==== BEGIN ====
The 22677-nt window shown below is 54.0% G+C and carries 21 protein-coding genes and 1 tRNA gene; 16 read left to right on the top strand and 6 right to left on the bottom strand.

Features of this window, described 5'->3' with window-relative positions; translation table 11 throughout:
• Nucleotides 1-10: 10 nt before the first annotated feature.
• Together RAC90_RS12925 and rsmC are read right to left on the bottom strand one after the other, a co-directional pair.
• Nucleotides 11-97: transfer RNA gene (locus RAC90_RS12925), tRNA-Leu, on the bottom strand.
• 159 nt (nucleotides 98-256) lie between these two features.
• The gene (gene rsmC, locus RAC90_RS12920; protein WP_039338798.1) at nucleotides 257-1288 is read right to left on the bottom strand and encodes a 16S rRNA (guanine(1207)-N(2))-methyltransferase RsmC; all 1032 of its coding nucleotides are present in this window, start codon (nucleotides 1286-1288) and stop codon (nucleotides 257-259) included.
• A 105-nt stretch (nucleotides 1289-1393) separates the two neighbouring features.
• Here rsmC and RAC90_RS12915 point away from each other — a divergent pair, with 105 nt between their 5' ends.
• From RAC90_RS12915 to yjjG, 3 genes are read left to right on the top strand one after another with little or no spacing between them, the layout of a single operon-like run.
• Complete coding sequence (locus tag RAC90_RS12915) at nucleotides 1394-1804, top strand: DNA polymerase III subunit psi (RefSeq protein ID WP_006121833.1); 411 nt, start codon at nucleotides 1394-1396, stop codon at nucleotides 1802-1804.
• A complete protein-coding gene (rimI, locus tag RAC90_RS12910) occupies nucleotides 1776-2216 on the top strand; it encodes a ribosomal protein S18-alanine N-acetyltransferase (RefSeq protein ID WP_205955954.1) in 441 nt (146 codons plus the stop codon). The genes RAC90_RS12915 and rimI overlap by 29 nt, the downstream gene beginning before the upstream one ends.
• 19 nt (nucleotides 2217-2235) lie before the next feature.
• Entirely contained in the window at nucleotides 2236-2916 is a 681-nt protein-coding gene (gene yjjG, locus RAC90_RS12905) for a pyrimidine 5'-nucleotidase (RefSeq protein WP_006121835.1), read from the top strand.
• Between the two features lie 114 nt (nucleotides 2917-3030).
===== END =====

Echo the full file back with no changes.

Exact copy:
The 22677-nt window shown below is 54.0% G+C and carries 21 protein-coding genes and 1 tRNA gene; 16 read left to right on the top strand and 6 right to left on the bottom strand.

Features of this window, described 5'->3' with window-relative positions; translation table 11 throughout:
• Nucleotides 1-10: 10 nt before the first annotated feature.
• Together RAC90_RS12925 and rsmC are read right to left on the bottom strand one after the other, a co-directional pair.
• Nucleotides 11-97: transfer RNA gene (locus RAC90_RS12925), tRNA-Leu, on the bottom strand.
• 159 nt (nucleotides 98-256) lie between these two features.
• The gene (gene rsmC, locus RAC90_RS12920; protein WP_039338798.1) at nucleotides 257-1288 is read right to left on the bottom strand and encodes a 16S rRNA (guanine(1207)-N(2))-methyltransferase RsmC; all 1032 of its coding nucleotides are present in this window, start codon (nucleotides 1286-1288) and stop codon (nucleotides 257-259) included.
• A 105-nt stretch (nucleotides 1289-1393) separates the two neighbouring features.
• Here rsmC and RAC90_RS12915 point away from each other — a divergent pair, with 105 nt between their 5' ends.
• From RAC90_RS12915 to yjjG, 3 genes are read left to right on the top strand one after another with little or no spacing between them, the layout of a single operon-like run.
• Complete coding sequence (locus tag RAC90_RS12915) at nucleotides 1394-1804, top strand: DNA polymerase III subunit psi (RefSeq protein ID WP_006121833.1); 411 nt, start codon at nucleotides 1394-1396, stop codon at nucleotides 1802-1804.
• A complete protein-coding gene (rimI, locus tag RAC90_RS12910) occupies nucleotides 1776-2216 on the top strand; it encodes a ribosomal protein S18-alanine N-acetyltransferase (RefSeq protein ID WP_205955954.1) in 441 nt (146 codons plus the stop codon). The genes RAC90_RS12915 and rimI overlap by 29 nt, the downstream gene beginning before the upstream one ends.
• 19 nt (nucleotides 2217-2235) lie before the next feature.
• Entirely contained in the window at nucleotides 2236-2916 is a 681-nt protein-coding gene (gene yjjG, locus RAC90_RS12905) for a pyrimidine 5'-nucleotidase (RefSeq protein WP_006121835.1), read from the top strand.
• Between the two features lie 114 nt (nucleotides 2917-3030).